|Publication number||US4585306 A|
|Application number||US 06/667,056|
|Publication date||Apr 29, 1986|
|Filing date||Oct 31, 1984|
|Priority date||Mar 25, 1982|
|Also published as||DE3371419D1, EP0092675A1, EP0092675B1|
|Publication number||06667056, 667056, US 4585306 A, US 4585306A, US-A-4585306, US4585306 A, US4585306A|
|Inventors||Akira Ohmori, Nobuyuki Tomihashi, Kiyohiko Ihara|
|Original Assignee||Daikin Kogyo Co. Ltd.|
|Export Citation||BiBTeX, EndNote, RefMan|
|Patent Citations (9), Referenced by (16), Classifications (34), Legal Events (5)|
|External Links: USPTO, USPTO Assignment, Espacenet|
X1 (CF2)n (CH2)m (O)p CX2 ═CX3 X4
This application is a continuation of application Ser. No. 476,482 filed Mar. 18, 1983, and now abandoned.
This invention relates to novel optical materials for claddings of optical fibers, contact lenses, films for solar collectors, light-resistant transparent films, etc.
Conventional fluoroolefin-type polymers with high transparency other than elastic materials include tetrafluoroethylene-hexafluoropropylene copolymer, chlorotrifluoroethylene polymer, vinylidene fluoride polymer, vinylidene fluoride-tetrafluoroethylene copolymer, etc. However, these polymers when used as optical materials for optical fibers, films for solar collectors or the like are unacceptably low in transparency and high in refractive index. In recent years, attention has been directed to optical fibers as good optical materials and there are demands for cladding materials for optical fibers which materials have high transparency and low refractive index.
There have been used two types of optical fibers which are different from each other in the substrate contained therein for transmission of light rays: one type containing glass as the substrate and the other containing synthetic resin as the substrate. Cladding materials as used in assembling an optical fiber must possess low refractive index, high transparency and good durability. Polystyrene, polymethacrylate and the like are generally used as the core materials for optical fibers containing synthetic resin as the substrate.
The cladding material for an optical fiber which surrounds the core thereof must have, above all, low refractive index because greater differences in refractive index between the cladding and the core result in the transmission of information in larger amounts. The transparency of the cladding affects light loss so that a material with high transparency leads to lower light loss, enabling the long-range transmission of light beams and also the increase in the space between amplifiers arranged for an optical communication system, hence commercially advantageous.
Among the fluoroolefin-type polymers, the ethylene-tetrafluoroethylene copolymer has a high degree of crystallinity and melts at a temperature of 260° to 270° C., but lacks suitable refractive index and transparency for optical materials.
It is an object of the present invention to provide optical materials having excellent transparency and, above all, cladding materials of high transparency for optical fibers.
It is another object of the invention to provide optical materials having low refractive index and, above all, cladding materials of low refractive index for optical fibers.
It is a further object of the invention to provide optical materials having high transparency, low refractive index, good light resistance and excellent chemical resistance, and, above all, cladding materials with these properties for optical fibers.
It is an additional object of the invention to provide optical materials suitable as heat-insulating and light-transmittable films for use with solar collectors.
Other features of the present invention will become apparent from the following description.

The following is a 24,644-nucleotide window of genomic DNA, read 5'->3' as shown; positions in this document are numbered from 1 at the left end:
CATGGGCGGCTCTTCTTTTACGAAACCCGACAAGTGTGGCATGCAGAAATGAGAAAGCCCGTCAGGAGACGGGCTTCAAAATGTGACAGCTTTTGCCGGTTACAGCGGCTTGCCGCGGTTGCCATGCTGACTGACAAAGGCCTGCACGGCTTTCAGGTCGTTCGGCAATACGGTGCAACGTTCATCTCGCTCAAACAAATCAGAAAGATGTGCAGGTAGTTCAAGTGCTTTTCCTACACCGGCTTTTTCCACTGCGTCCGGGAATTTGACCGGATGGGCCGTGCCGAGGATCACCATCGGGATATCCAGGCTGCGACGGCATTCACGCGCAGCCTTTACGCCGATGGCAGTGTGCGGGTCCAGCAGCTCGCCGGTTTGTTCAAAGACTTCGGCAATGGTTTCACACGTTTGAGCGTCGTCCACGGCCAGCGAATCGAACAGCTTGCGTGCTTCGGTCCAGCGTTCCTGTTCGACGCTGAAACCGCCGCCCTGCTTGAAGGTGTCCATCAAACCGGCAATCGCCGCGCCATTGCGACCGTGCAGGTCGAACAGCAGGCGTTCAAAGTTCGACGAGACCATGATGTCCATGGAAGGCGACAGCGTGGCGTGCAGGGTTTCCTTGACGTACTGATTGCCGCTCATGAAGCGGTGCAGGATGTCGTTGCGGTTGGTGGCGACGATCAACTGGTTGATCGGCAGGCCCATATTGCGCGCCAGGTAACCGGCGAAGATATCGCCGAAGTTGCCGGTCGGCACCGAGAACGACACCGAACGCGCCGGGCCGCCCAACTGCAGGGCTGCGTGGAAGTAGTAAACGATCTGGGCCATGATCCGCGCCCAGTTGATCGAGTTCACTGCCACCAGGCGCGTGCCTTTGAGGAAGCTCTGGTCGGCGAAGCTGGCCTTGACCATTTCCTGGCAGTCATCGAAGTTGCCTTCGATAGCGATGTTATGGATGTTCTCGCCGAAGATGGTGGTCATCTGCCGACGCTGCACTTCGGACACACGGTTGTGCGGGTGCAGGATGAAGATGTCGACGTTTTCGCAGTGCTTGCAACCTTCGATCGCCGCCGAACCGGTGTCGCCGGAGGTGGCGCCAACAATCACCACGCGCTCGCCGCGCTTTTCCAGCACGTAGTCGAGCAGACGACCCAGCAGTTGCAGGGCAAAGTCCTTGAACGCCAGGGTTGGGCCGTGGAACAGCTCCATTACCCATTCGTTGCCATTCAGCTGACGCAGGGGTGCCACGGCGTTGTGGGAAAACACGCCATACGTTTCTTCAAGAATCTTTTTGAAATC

The foregoing objects of the present invention can be achieved by using as an optical material a copolymer comprising (1) ethylene, (2) at least one of tetrafluoroethylene and chlorotrifluoroethylene and (3) olefin having a fluoroalkyl group(s).
We conducted research and found that the copolymer comprising the components (1) to (3) has excellent transparency, low refractive index, and high light resistance and chemical resistance and possess properties suitable for cladding materials of optical fibers and that the copolymer is useful in manufacturing heat-insulating and light-transmittable films for solar collectors particularly due to the remarkable light resistance and chemical resistance. The copolymer itself was known, but it was unknown to use the copolymer as the component for these types of optical materials. In short, the copolymer was heretofore unknown as an optical material.
The olefin having the fluoroalkyl group(s) (hereinafter referred to as fluoroalkyl-containing olefin) to be used in the present invention is represented by the formula
X1 (CF2)n (CH2)m (O)p CX2 ═CX3 X4
wherein X1 represents hydrogen, fluorine or ##STR1## X2 represents hydrogen, fluorine or trifluoromethyl; X3 and X4 are the same or different and represent hydrogen or fluorine; n is an integer of 1 to 6; m is 0 or 1; and p is 0 or 1. The olefin of the formula is fluoroolefin or fluorovinyl ether containing at least 40% by weight of fluorine.
The fluorine content of the olefin must be at least 40% by weight and preferably ranges from 45 to 72% by weight. With the fluorine content of less than 40%, higher refractive index results. Conversely the fluorine content of more than 72% leads to difficulty in polymerization.
Examples of useful olefins are 3,3,3-trifluoropropylene, 3,3,3-trifluoro-2-chloropropylene, 3,3,3-trifluoromethylvinyl ether, pentafluoropropylene, perfluoropropylene, perfluoromethylvinyl ether, ω-hydro-3,3,4,4-tetrafluorobutene-1, ω-hydro-3,3,4,4,5,5,6,6-octafluorohexene-1, 1,1,2,8-tetrahydroperfluorooctene, 1,1,2,2,-tetrafluoroethylvinyl ether, 2,2,3,3-tetrafluoropropylvinyl ether, 1,1,2,2,3,3,4,4-octafluorobutylvinyl ether, 2,2,3,3,4,4,5,5-octafluoropentylvinyl ether, 6-hydroperfluorohexylvinyl ether, 1,1,2-trihydroperfluoroheptene-1, 3,3,3-trifluoro-2-trifluoromethylpropene, perfluorobutene-1, perfluoropentene-1, perfluorohexene-1, perfluoroheptene-1, ω-hydroperfluorobutene-1, ω-hydroperfluorohexene-1, etc.